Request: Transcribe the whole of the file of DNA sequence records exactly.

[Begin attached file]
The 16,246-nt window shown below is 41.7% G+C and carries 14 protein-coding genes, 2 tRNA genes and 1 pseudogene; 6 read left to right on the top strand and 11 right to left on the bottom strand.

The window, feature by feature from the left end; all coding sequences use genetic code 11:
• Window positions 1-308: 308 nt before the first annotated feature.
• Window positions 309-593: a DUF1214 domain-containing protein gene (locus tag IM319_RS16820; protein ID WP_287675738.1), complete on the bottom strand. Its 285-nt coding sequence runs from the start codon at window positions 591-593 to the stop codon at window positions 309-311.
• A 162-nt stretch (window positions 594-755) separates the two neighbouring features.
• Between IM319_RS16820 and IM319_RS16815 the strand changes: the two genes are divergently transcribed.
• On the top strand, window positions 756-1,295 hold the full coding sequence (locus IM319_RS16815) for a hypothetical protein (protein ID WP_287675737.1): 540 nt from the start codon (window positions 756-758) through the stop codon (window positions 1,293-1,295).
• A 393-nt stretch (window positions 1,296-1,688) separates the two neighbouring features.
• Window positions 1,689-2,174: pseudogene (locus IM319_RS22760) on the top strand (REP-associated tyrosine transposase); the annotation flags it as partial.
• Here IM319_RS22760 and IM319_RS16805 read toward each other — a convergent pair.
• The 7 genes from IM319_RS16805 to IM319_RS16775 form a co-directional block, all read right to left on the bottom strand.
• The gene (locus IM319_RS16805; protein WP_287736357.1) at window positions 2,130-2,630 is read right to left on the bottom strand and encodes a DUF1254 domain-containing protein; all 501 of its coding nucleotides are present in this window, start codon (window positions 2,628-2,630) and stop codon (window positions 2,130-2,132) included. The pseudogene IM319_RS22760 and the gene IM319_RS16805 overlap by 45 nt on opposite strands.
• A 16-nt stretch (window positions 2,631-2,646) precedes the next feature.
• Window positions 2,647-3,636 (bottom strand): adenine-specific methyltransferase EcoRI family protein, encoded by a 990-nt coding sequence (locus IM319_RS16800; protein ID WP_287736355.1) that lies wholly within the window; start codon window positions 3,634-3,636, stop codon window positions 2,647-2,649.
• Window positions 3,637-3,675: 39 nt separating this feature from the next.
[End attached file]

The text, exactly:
The 16,246-nt window shown below is 41.7% G+C and carries 14 protein-coding genes, 2 tRNA genes and 1 pseudogene; 6 read left to right on the top strand and 11 right to left on the bottom strand.

The window, feature by feature from the left end; all coding sequences use genetic code 11:
• Window positions 1-308: 308 nt before the first annotated feature.
• Window positions 309-593: a DUF1214 domain-containing protein gene (locus tag IM319_RS16820; protein ID WP_287675738.1), complete on the bottom strand. Its 285-nt coding sequence runs from the start codon at window positions 591-593 to the stop codon at window positions 309-311.
• A 162-nt stretch (window positions 594-755) separates the two neighbouring features.
• Between IM319_RS16820 and IM319_RS16815 the strand changes: the two genes are divergently transcribed.
• On the top strand, window positions 756-1,295 hold the full coding sequence (locus IM319_RS16815) for a hypothetical protein (protein ID WP_287675737.1): 540 nt from the start codon (window positions 756-758) through the stop codon (window positions 1,293-1,295).
• A 393-nt stretch (window positions 1,296-1,688) separates the two neighbouring features.
• Window positions 1,689-2,174: pseudogene (locus IM319_RS22760) on the top strand (REP-associated tyrosine transposase); the annotation flags it as partial.
• Here IM319_RS22760 and IM319_RS16805 read toward each other — a convergent pair.
• The 7 genes from IM319_RS16805 to IM319_RS16775 form a co-directional block, all read right to left on the bottom strand.
• The gene (locus IM319_RS16805; protein WP_287736357.1) at window positions 2,130-2,630 is read right to left on the bottom strand and encodes a DUF1254 domain-containing protein; all 501 of its coding nucleotides are present in this window, start codon (window positions 2,628-2,630) and stop codon (window positions 2,130-2,132) included. The pseudogene IM319_RS22760 and the gene IM319_RS16805 overlap by 45 nt on opposite strands.
• A 16-nt stretch (window positions 2,631-2,646) precedes the next feature.
• Window positions 2,647-3,636 (bottom strand): adenine-specific methyltransferase EcoRI family protein, encoded by a 990-nt coding sequence (locus IM319_RS16800; protein ID WP_287736355.1) that lies wholly within the window; start codon window positions 3,634-3,636, stop codon window positions 2,647-2,649.
• Window positions 3,637-3,675: 39 nt separating this feature from the next.